The Evolving Workplace
Over the last 20 years, the working environment has evolved into a different animal, often completely contrasting with the business atmosphere and processes of more traditional work ecosystems.
Although this change has been part of a steady shift over a number of years, when one looks back at the tools, resources and collaborative boundaries long held as a standard, the differences can be pretty stark.
No More Business as Usual
When I look back at where I was when I began my career in tech, I can remember being on the cusp of this progression. None the less, the “9 to 5, at a desk, in an office” mentality was still something that was fairly typical and often, even expected.
But just as technology has evolved, the workplace has evolved in a myriad of ways as well. From the now common remote work culture, to increasingly “flat” processes, the differences are tangible. There are a few key things that stand out to me when doing a mental side-by-side comparison:
– The speed of business has increased
It wasn’t rare for bigger projects to take much longer to complete. This was due to a number of reasons, including obstacles (including technologically) when it came time to quickly collaborate on the fly. The rigidity of barriers is decreasing at a more rapid rate. Now, business is not only done more quickly due to a more instantaneous ability to work together, but also because tools, data and info are often more sophisticated and readily available.
– Leaders are embedded
Although you may have experienced a more traditional workplace, it’s increasingly common for today’s workplaces to include leaders that are not only within reach, but completely open to discussion. In other words, the role of “manager” has begun transitioning into true leadership positions, with leaders working in the trenches with the rest of their employees. What’s more, partitioned offices and separate floors for executives are becoming less frequent, with leaders built into teams and available to collaborate and communicate during the day-to-day. This increased approachability and lower level of formality has helped to make for increased creativity, out-of-the-box thinking, and open conversation.
– Failure is thought of as a positive
One of the biggest learnings throughout the course of my career has been the fact that failure, as long as it isn’t fatal, is a good thing. Twenty years ago, failure tended to be avoided at all cost and was often looked at as the bridge to being fired. Now, as long as failures aren’t fatal and companies and their teams learn from their mistakes, failures are accepted as a byproduct of growth and learning.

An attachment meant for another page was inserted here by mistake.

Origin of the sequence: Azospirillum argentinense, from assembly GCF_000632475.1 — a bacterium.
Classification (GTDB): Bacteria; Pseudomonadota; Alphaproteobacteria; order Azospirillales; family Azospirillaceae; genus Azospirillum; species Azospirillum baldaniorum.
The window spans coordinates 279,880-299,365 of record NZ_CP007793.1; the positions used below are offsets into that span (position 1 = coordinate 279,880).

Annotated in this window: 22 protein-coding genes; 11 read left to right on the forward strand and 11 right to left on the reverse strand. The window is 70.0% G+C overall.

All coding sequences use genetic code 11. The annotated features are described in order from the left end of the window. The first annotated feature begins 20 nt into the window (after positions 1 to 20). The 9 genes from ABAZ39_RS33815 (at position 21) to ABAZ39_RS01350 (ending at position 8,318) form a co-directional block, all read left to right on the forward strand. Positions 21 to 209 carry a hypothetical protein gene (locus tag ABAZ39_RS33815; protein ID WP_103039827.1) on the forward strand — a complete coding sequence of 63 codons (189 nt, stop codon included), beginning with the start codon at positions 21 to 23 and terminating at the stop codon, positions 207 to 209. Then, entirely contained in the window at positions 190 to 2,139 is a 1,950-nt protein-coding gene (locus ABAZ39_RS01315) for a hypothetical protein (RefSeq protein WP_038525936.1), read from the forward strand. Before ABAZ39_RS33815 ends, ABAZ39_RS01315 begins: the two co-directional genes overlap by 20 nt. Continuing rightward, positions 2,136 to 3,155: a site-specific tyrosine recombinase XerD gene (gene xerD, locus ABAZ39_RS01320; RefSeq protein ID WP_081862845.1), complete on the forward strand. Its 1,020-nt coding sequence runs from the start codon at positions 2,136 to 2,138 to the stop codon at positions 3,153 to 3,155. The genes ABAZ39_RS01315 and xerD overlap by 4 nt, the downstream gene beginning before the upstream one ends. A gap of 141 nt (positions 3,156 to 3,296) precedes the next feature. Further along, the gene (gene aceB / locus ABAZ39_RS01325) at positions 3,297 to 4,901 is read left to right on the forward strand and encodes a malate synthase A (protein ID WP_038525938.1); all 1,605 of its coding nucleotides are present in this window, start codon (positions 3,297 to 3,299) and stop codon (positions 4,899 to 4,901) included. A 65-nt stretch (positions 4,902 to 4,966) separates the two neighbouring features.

– Retros are valued
Although failure can be a good thing, you can’t truly gain any value from it unless you know exactly went wrong, why and how to avoid those errors in the future. Today, retrospectives, or summaries of projects, their challenges and their wins, are much more commonplace— and to our advantage. This simple practice can help to make teams more efficient, effective, quicker and more than anything else, to learn from their mistakes.
– Employees are increasingly mobile
With the tools available to allow for a more flexible work schedule and environment, more employees are beginning to work remotely or on-the-go. This is due to the advent of cloud-based platforms and mobile apps, which can help to make chatting, video conferencing, sharing files, collaborating on documents, and info recall accessible anytime, any place. This has helped to make the workplace a much more autonomous place, allowing for many employees to work where and when they feel the most productive or to get things accomplished regardless of where they are.
One of the biggest evolutions of them all? In many cases, the workplace of today has truly helped to define leaders, creating an open marketplace of discussion and ideas. This ability to learn, converse, debate and think more freely has helped to support the quality of ideas and idea-flow, as well as a more collaborative work experience.